Tallest mountain in the Atlantic, Third largest volcano in the world - El Tiede

El TIede Travel Blog

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I woke up to a beautiful day……beautiful! The sun was high in the sky and the clouds that were there, were wispy. Given this beautiful state of things…….today, El Tiede, was a must.

 El Teide was a mythological mountain with Aboriginal reministencias Guanches, like Mount Olympus was to the ancient Greeks. El Teide is a volcano of Vesuvius type. At 3718 m above sea level, and approximately 7500 m above the floor of the Atlantic Ocean, it is the highest mountain in Spain, highest point in the Atlantic Ocean and last erupted in 1909.

From Puerto de la Cruz I took the northern route, there are three routes in to the National Park del Tiede. I headed north, through La Orotava, and got my first glimpses of its dramatic snow-covered peak.

The first section of park that I entered has low brush type of plants and then that changed to more dramatic Canary pines forest. This part looked much like the Rockies of North America.

Within 15 ��" 20 minutes, it looked like we were on a different planet. The higher the elevation and the further south I went, the more alien it became. The vegetation all but vanished. The ground was not chunks of lava much like I saw in Iceland and in this area had lichen growing on much of the lava. The earth was colors with varying shades of rust and brown, a few pines in vibrant green and lichen in muted blue/green/gray. Some areas already looked a bit desert like….more to come!

The temperature had gotten much cooler as I was at 1800m (5400 ft) and it was quite windy. This stop was more dramatic.

I could see the whole white mountain against the alien looking desert…..so cool.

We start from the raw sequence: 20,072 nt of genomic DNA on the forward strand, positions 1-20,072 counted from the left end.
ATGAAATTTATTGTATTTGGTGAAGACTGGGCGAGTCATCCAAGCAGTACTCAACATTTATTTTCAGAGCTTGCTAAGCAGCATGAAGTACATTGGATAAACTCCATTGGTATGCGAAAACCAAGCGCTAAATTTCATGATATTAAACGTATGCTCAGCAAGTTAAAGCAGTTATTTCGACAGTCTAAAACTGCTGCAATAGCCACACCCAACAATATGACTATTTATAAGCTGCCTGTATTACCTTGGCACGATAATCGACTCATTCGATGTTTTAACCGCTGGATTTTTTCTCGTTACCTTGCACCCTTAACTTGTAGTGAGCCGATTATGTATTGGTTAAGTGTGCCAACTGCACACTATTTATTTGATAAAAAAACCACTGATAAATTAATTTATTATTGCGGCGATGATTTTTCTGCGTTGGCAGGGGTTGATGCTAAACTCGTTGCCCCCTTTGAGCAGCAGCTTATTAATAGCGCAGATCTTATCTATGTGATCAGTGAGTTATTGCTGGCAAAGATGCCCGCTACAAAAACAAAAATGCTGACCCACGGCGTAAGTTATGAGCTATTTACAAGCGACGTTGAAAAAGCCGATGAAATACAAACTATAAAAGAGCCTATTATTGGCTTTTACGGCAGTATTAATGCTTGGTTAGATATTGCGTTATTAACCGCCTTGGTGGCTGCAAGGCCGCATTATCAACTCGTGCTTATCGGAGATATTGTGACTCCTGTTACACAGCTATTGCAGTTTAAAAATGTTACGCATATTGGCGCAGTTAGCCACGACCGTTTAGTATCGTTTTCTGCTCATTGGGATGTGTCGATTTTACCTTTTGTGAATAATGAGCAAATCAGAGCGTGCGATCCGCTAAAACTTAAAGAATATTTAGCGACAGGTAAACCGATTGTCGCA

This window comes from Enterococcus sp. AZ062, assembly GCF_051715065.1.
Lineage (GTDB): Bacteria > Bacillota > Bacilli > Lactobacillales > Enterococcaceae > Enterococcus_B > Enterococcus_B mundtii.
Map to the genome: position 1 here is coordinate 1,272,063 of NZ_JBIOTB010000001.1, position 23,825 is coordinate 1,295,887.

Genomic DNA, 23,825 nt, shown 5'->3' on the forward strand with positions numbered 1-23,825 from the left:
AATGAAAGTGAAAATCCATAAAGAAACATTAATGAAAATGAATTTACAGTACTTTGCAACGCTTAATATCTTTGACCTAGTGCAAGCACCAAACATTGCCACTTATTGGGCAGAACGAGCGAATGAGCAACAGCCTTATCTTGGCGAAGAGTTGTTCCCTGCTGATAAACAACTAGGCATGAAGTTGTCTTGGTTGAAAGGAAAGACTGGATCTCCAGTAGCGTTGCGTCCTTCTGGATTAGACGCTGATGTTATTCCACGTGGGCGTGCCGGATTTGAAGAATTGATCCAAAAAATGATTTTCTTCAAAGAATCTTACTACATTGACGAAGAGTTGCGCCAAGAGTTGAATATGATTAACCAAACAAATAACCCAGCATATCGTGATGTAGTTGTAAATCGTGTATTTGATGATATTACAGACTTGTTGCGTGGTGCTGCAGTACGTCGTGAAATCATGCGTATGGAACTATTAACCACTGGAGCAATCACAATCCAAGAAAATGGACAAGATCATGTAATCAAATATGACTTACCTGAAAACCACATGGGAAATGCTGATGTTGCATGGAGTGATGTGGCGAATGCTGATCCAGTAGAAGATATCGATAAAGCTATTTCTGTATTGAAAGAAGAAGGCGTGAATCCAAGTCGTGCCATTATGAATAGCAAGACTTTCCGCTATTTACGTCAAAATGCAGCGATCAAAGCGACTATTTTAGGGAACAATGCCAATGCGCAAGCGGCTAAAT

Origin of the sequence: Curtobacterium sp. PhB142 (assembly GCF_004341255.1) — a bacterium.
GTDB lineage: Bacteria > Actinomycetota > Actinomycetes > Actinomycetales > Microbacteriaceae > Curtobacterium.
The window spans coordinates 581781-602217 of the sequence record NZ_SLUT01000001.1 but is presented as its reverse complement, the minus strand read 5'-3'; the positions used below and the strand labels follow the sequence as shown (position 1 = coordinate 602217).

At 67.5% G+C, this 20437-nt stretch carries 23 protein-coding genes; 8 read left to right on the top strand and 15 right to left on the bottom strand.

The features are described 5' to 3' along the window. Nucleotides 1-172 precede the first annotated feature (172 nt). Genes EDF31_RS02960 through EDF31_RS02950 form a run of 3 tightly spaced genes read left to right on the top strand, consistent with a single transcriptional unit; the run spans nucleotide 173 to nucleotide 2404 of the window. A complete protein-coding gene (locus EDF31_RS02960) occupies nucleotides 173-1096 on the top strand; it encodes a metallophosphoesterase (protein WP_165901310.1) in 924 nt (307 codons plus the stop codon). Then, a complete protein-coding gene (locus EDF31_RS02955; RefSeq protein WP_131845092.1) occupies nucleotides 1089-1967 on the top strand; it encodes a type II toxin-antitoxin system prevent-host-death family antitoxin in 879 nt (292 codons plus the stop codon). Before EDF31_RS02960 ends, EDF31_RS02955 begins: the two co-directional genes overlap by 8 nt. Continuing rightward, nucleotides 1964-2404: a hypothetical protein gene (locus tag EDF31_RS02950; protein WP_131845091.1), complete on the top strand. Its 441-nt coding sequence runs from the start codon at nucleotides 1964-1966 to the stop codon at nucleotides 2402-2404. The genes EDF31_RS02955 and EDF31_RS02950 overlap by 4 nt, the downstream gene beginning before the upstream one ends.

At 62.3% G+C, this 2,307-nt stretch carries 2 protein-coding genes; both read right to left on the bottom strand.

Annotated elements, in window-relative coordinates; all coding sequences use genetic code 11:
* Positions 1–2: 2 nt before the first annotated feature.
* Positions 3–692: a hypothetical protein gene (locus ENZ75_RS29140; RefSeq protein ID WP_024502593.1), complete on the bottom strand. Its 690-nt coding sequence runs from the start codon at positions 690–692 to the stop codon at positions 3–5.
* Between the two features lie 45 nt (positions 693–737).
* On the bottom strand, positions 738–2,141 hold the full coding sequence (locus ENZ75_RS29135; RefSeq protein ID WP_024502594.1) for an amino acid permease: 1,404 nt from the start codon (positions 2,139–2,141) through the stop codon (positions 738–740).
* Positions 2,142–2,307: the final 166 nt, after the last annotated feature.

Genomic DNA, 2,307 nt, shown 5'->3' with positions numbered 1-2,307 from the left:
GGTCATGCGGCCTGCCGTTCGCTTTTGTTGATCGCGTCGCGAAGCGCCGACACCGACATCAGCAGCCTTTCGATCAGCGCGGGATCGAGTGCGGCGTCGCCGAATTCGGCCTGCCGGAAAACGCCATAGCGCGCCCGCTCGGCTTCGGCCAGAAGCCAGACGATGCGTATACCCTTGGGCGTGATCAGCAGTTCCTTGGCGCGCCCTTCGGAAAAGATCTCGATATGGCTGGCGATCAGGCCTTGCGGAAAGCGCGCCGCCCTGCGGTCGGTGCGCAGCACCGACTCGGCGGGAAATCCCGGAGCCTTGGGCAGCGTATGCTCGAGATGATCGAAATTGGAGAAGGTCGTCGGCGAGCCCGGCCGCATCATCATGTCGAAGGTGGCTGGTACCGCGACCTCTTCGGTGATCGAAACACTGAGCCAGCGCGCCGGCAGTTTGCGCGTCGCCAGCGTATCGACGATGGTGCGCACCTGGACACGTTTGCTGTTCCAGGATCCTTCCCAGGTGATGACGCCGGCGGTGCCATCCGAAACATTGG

Moving along, my next stop…..had some snow, involved. The lava rocks were fewer, more desert like but, the rocks that were there were sculpture ��"like, and the greenery was like decoration…..very different. This area looked more like the southwest part of the US…for comparison. The ground was rolling and undulating and with the snow patches, it made for good sledding as many were enjoying.

I continued on, soon there was a massive black ring (caldera) of lava (Montana Guajara) with dramatic peaks and a dusting of snow. I was at 2250m (6750 ft). It was now really cold!!! There was also a desert at the bottom of the caldera, rich orange/red in color. It is an area active with volcanic gas venting so, the color is due to high mineral content.

From this spot I could also see much of the Pico de Tiede at 3718m (11,300 ft).

Snow does not completely cover it as there are vertical areas where the black lava rock is visible.

My final stop was the Los Rocques de Garcia. It is a very dramatic area with much to see. There are massive lava stone monoliths, artistic creations that only Mother Earth could create. The most famous is Chinchado, which is the park emblem. It looks like a stone fist. These are all examples of the effects of erosion cutting away the weak stone and leaving the tougher stone behind.

I had intended to continue southwest and see more of that area but, just past the Los Roques de Garcia visitor’s center there was a barricade blocking the road. You could see that just a hundred meters or so past it the road was…..gone!

So, I could do nothing but, turn around and go back the way I came.

I decided that I would venture north to Santa Cruz.

Traveling north through the park, I turned off to head to Santa Cruz and passed the space observatories of Izana. It looks like strange skyscrapers up on top of this mountain area….strange.

Clouds were coming in from all different sides, now and it made for a mystical quality to experience.

As I traveled the Miradors on North Central Tenerife,  I was presented with more other-worldly views. There was an area where the road had been but through the mountain side that revealed the many colorful layers of lava and sediment that had gotten trapped during the flow. It even showed the directional force differences that the material went through. It was amazing.

Views of the north central coast and its development came and went around each curve.

I crossed back over the island’s spine and found new magic awaiting, jagged mountains with green forest in the middle and a sea of clouds at the base…..just makes you tingle.

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El TIede
photo by: delsol67